Hilary Mantel brings this era to life in one's mind's eye, with her accurate descriptions and real flesh and blood characters that are solid to the bone. The title, however, has very little to do with the story, Wolf Hall being the home of Jane Seymour's family, and this book is mainly concerned with the life and career of Thomas Cromwell, Henry VIII's chief adviser and counsel, and that of the seven years it took to see Queen Catherine deposed, and Anne Boleyn installed as Henry's second bride. It follows the tensions of the religious beliefs and superstitions of the day, the tumult of the turning of England away from the rule of Catholicism and the very conception of the Church of England. Strewn with court gossip and delicate descriptions of allegiances and connivings among the courtiers, and more than the odd grisly execution and plague, and one feels and breathes the atmosphere that Mantel so carefully weaves her reader (listener) into.
Thomas Cromwell won my heart. Hilary constantly refers to Thomas as 'he' and then later in the book, as 'he, Cromwell'. Apparently history did not do Thomas Cromwell any kindnesses, but Hilary's depiction of him is of almost a modern thinking man, incredibly intelligent, stealthy, trustworthy and even compassionate. I had no idea that the modern political system was actually largely influenced by this man, and with that, the creation of the Church under the British Monarch, instead of being ruled by Rome from afar, where the well-being of the nation of England was far from the Roman Pope's concern.
Simon Slater, I want to marry you... Oh to wake up each day and hear your dulcet tones would be as milk and honey for my ears. Simon brings each character alive, how he remembers all the voices he creates for each character and remains true to them right to the end is beyond me. Far from just being entertaining, it helps one to remember each character and their part in the story, as it is a vastly populated story, and one could easily forget who and what each character is/does. Simon read the story to me where I would have easily stopped reading the book, as it is wordy, and the plots are convoluted. I can see why there are many reviews on book sites where readers say they just gave up on this book without finishing it. I would have too had I not had it in Audible version. And I never grew tired of hearing his voice. Simon has a clearly enunciated but relaxed style of speaking, a beautiful well-rounded resonant baritone, a real 'man's voice', and yet, reading the women's voice parts, he did those so well too. And all the foreign accents. The Putney accent made me laugh. I hope the sequel "Bring Up the Bodies" is as good, although it is not narrated by Simon.
Thomas Cromwell, Henry VIII and the conniving, ill-tempered, Anne Boleyn. This book made me want to research this period of history so I could better understand the political and religious contexts. The master painter Hans Holbein, the Court painter of the time, so wonderfully captured each one of these artful players from England's history. I now have a better understanding and appreciation of the influence on our current political system after having done this small bit of research. Who knew Thomas Cromwell? No-one, yet he is responsible for so much of the way our modern societal systems work.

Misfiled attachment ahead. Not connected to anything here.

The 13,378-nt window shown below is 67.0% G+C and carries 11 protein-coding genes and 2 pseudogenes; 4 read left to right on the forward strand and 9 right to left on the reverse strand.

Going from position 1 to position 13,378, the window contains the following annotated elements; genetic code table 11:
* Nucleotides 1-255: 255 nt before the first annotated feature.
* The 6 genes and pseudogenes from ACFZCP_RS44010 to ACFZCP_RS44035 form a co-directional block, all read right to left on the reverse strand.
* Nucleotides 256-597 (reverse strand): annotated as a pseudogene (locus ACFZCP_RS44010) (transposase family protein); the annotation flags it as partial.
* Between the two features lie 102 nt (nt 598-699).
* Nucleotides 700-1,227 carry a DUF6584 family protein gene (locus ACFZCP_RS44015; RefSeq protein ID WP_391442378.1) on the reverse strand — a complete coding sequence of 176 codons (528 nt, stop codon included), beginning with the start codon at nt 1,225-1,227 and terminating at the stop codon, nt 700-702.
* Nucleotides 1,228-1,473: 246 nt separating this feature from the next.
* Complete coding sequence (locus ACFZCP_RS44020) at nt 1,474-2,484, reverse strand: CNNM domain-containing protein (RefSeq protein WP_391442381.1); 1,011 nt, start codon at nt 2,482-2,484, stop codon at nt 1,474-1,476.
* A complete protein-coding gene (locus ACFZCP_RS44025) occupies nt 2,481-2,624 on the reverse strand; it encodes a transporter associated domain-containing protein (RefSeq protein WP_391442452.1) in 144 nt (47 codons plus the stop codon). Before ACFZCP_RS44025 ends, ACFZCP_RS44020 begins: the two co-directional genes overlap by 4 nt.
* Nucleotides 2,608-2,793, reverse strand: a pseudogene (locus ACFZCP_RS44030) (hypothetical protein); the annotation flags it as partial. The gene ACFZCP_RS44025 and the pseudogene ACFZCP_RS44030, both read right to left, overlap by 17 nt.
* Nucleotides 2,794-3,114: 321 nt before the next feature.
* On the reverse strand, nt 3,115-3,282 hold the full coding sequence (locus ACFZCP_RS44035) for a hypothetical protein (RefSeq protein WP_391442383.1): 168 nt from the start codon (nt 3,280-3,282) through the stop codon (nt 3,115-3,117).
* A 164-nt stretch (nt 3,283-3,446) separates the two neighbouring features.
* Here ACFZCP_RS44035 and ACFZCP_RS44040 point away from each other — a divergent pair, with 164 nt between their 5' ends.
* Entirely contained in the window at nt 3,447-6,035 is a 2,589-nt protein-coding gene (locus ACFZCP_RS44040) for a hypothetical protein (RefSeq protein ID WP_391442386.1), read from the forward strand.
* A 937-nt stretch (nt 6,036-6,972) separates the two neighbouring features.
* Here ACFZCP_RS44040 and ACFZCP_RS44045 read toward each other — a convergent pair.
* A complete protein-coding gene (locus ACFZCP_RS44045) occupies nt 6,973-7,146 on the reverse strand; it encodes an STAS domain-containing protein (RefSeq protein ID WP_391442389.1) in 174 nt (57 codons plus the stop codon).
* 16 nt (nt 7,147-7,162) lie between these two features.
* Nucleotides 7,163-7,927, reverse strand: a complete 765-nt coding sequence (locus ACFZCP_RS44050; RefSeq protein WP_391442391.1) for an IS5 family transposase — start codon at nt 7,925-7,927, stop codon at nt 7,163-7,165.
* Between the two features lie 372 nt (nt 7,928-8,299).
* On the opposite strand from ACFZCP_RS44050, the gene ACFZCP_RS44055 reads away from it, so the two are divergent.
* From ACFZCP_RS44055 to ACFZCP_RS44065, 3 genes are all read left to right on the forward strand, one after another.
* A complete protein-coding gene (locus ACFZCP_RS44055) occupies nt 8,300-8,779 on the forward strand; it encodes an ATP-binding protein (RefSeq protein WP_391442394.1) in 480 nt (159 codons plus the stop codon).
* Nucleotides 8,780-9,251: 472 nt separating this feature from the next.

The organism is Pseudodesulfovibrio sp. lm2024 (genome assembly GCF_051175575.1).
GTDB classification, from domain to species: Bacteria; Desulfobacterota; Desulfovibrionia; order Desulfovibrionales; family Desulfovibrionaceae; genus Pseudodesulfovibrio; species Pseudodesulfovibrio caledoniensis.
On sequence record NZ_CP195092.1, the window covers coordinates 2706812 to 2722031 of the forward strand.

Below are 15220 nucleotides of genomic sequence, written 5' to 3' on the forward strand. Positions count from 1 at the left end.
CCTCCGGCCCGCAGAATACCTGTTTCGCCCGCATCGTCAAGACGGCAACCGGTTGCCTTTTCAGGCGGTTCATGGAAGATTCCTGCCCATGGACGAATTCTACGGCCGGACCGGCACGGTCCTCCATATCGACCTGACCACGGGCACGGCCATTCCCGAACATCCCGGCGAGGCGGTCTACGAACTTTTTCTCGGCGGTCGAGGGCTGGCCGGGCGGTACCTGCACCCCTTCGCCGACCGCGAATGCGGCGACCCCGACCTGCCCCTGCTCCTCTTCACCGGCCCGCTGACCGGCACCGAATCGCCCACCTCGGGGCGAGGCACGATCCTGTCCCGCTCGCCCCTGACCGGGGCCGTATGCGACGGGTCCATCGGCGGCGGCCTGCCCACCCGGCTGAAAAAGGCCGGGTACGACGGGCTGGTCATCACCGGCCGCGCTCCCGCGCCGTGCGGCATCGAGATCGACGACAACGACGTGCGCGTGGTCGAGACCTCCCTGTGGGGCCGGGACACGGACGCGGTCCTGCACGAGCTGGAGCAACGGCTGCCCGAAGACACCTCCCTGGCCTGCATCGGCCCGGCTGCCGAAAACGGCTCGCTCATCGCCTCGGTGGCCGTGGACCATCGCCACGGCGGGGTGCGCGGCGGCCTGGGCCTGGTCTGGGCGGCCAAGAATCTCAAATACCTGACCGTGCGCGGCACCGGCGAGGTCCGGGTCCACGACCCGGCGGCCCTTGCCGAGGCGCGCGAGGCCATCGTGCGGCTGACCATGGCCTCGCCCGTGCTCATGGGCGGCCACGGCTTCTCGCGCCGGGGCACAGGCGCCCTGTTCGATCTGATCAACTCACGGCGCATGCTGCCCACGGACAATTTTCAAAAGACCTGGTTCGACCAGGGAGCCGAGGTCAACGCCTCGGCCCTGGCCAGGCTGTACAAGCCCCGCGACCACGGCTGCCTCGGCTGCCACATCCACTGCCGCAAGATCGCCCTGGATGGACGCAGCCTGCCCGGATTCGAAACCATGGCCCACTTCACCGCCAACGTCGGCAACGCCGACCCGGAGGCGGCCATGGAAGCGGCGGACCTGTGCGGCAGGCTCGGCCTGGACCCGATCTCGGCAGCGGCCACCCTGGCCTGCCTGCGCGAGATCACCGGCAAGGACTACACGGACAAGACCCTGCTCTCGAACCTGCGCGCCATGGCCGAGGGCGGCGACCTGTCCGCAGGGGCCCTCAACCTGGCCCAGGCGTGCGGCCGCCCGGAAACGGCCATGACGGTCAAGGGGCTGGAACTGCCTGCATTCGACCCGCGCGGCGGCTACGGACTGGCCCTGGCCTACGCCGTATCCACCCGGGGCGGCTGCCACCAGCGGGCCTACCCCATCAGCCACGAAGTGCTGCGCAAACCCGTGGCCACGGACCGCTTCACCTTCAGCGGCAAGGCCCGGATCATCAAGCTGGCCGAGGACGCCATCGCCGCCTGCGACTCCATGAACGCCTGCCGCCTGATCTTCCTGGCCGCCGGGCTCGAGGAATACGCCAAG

I thoroughly recommend this book in Audible format. I enjoyed it immensely. Thank you Hilary for your incredible creation and thank you Simon for making it come to life.
I have not read the print version, as I don't have time to read books these days. I was concerned I would not be able to follow the story or that it would lose something, but I can only say that Juliet Stevenson has added a polish and gleam to this story that I would not have gotten if I'd read it myself. Her Dutch and Philadelphian accents are superb, as are the dulcet tones of her reading voice. I became like an addict to this story, anticipating the next time I could slide the earphones into my head and tune into this amazing and changing landscape of Alma's life story.
Alma Whittaker is the lead character, and we come to identify strongly with her honesty and her self-questioning mind, but also there are other delightful characters: Henry, Alma's sea-faring fortune seeking rum loving grumpy old father, full of English nostalgia and 'stiff-upper', and Hannaker, Alma's indefatigable Dutch nurse-maid come head house keeper, with her blunted Dutch consonants and sage advice to get on with life, that life is suffering (she was an early Buddhist Llama and had no idea) and that no-one escapes pain of some sort in this life. I want my own "Hannaker De Groot" doll, a plump felt character to keep by my bedside with a string activated voice that soothes "now now Child, you will not die of 'dis" and "hush, dry your tears".
The scenes from Tahiti in the moss cave was my favourite, but every setting comes alive in beautiful detail, no matter whether on a creaky sailing ship or sitting on a mossy rock in the sunlight.
I received an uplifting feeling of heartfelt warmth listening to this story, and it made me reflect in some ways, on my own life. Now that's the mark of a powerful story.
Love it. Not to be missed. Treat yourself.
It was spoken by Brene herself at a weekend workshop and I felt as though I was there participating in the crowd.
Brene is a powerful and experienced speaker. She is a university lecturer and has presented at TED talks twice. She is a veteran of speaking and gaining people's attention. I was fully engaged every single moment.
There are so many. For me, Brene's work has been a personal journey of self-development and growth. I loved the part about wanting everything to be perfect and learning not to beat yourself up when it isn't exactly right. Brene says to 'lean into the mess'. It's a lesson I'm learning right now.
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